Mildew is the main issue with zinnias, especially where I live near the shore. Planting zinnias early enough in the summer to allow them to bloom before late September, when the days start to get shorter and the plants get more damp at night, can lessen its effects. It’s also a good idea to water the roots solely, leaving the foliage dry. Spray a fungicide, such as Funginex, on the leaves at the first indication of a white powder coating them.
I experimented with Z. augustifolia one summer (also called zinnia classic, Z. linearias, or thin-leaved zinnia). Although its 1 1/2-inch golden-orange semidouble blooms were not as eye-catching as modern hybrids’, the plants did have one enticing quality that made them stand out: they did not develop mildew, even in my humid climate.
Now I find that the Z. elegans and Z. augustifolia hybridizers at Burpee have produced a pink, 2 1/2-inch bloom that is supposedly mildew-resistant. In the flower garden this summer, I can’t wait to test this new type, Rose Pinwheel.
I’ll also plant pink cosmos, pink statice, rose cleome, blue salvia (S. farinacea Victoria), rose shades of strawflower, and gloriosa daisies around it. Rose Pinwheel’s gold centers should compliment the gold daisies well, and blue is a great complementary hue in general.
I’ll start the strawflowers in flats a few weeks prior to planting them in the garden because they take longer to flower. The seeds for all the other plants will be planted right in the garden. Although blue salvia is simple to cultivate from seed, it takes several months before it starts to bloom, making it a summer flower that I typically buy from the nursery.
All of my plants will be cultivated next to soaker hoses so that I may use water as effectively as possible. My irrigation system is basic, despite the fact that some irrigation systems are fairly complex (with computer timers and multivalve stations).
I use 150 feet of soaker hose connected to the garden hose for each tier of my garden where annuals are sown. Twice a week, I let the water run gently for about five hours. I may decide whether to apply more or less by keeping an eye on the soil’s moisture level.
Several well-known zinnia strains can be acquired at garden centers for gardeners who like the speed and convenience of seedlings.
The biggest is State Fair, a dependable favorite that has been around for years and is dahlia-flowered. On 12- to 18-inch bushes, the Peter Pan, Pulchino, and Cut-and-Come-Again zinnias yield three-inch flattened blooms. Thumbelina, the smallest zinnia, is adorable but only blooms for a little period of time, making it seem hardly worth the effort.
Zinnias are a favorite of Terry Hartog, who grows thousands of bedding plants for his Vintage Nursery in Lakewood. Because of its relatively big blossom size and compact growth, he prefers a mass planting of Peter Pan that is surrounded by the white vinca Little Bright Eye. The bottom leaves of zinnias can grow unattractive, thus the vinca conceals them.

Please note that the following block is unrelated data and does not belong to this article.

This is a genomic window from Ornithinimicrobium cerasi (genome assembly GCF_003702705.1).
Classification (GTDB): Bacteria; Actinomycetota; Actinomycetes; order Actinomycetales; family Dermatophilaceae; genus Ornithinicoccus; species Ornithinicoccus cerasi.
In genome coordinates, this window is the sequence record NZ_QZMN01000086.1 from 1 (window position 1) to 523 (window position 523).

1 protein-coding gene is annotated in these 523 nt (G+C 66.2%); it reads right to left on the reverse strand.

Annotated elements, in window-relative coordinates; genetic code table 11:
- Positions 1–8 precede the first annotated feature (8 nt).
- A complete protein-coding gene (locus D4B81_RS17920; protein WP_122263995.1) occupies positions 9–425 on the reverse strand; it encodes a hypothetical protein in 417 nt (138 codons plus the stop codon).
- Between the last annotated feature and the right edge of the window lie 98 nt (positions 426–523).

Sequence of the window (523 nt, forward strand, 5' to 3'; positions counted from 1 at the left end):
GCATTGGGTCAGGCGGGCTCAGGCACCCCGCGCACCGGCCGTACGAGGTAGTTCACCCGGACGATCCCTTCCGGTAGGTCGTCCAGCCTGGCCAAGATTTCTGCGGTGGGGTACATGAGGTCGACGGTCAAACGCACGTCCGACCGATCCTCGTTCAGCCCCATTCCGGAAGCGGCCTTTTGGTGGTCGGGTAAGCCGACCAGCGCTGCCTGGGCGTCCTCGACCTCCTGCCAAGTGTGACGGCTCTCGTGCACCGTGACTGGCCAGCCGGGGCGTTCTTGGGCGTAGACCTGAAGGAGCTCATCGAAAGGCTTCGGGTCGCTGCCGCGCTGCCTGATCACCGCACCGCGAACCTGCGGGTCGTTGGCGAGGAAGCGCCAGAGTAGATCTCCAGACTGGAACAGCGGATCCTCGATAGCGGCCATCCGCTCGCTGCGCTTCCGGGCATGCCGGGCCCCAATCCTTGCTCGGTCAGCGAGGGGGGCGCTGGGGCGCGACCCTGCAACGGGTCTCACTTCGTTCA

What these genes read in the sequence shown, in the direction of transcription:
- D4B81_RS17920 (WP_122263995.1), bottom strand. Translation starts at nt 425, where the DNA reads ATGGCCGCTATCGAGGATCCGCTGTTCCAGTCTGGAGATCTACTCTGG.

According to Terry, both vinca and zinnias are suitable for hot climates since they can withstand the heat.
The best assortment of zinnias may be found in catalogues like Burpee Gardens, Warminster, PA 18974 (with zinnias on the cover), and Park Seed, Greenwood, SC 29647-0001. The majority of neighborhood garden centers also carry a range of zinnia seeds.
Can zinnia seeds be sown in the fall?
One of my favorite garden tasks is caring for a cutting garden that produces fresh flowers all year long. Most people are unaware that zinnias may be planted into the late summer and enjoyed until the fall, despite the fact that they are a popular addition to spring cutting gardens. Zinnias grow well in hot climates and are simple to grow from seed. Because the temperature is typically a little dryer in the fall, zinnia growing conditions are ideal. I advise sowing zinnia seeds by August 15th to enjoy them all fall long. After the first frost, they will go extinct.
Full sun and well-drained soil are preferred by zinnias. Sow seeds 9–12 inches apart. Pinching zinnias when they are young is beneficial when they are grown for cut flowers. Longer flower stems and branching are encouraged by pinching. When the second or third true leaf set occurs, pinch off the new growth. Only one pinch is necessary. Additionally, zinnia cuttings encourage additional branching and flowering. I advise deadheading the spent flowers if you’d rather leave them on the plant. Deadheading is the process of removing wilted flowers to promote new growth and prevent disease.
Although zinnias can withstand short periods of drought, they occasionally need irrigation. Keep overhead irrigation to a minimum. Use a drip tape, a soaker hose, or just let your hose drip at the plants’ bases. The spread of illness can be stopped by watering the plants at their bases. Those who have ever raised zinnias are likely to have encountered zinnia leaf spots. Leaf spots on zinnias begin at the plant’s base and progress up the leaves, finally killing the plants. Different fungus diseases can cause zinnia leaf spots, which can be treated with fungicide sprays. Since you will have plenty of time to enjoy zinnias before the spots take over, I often advise against spraying them. However, if you must, consider rotating mancozeb with myclobutanil (Spectracide Immunox) every seven days to ward off the spots.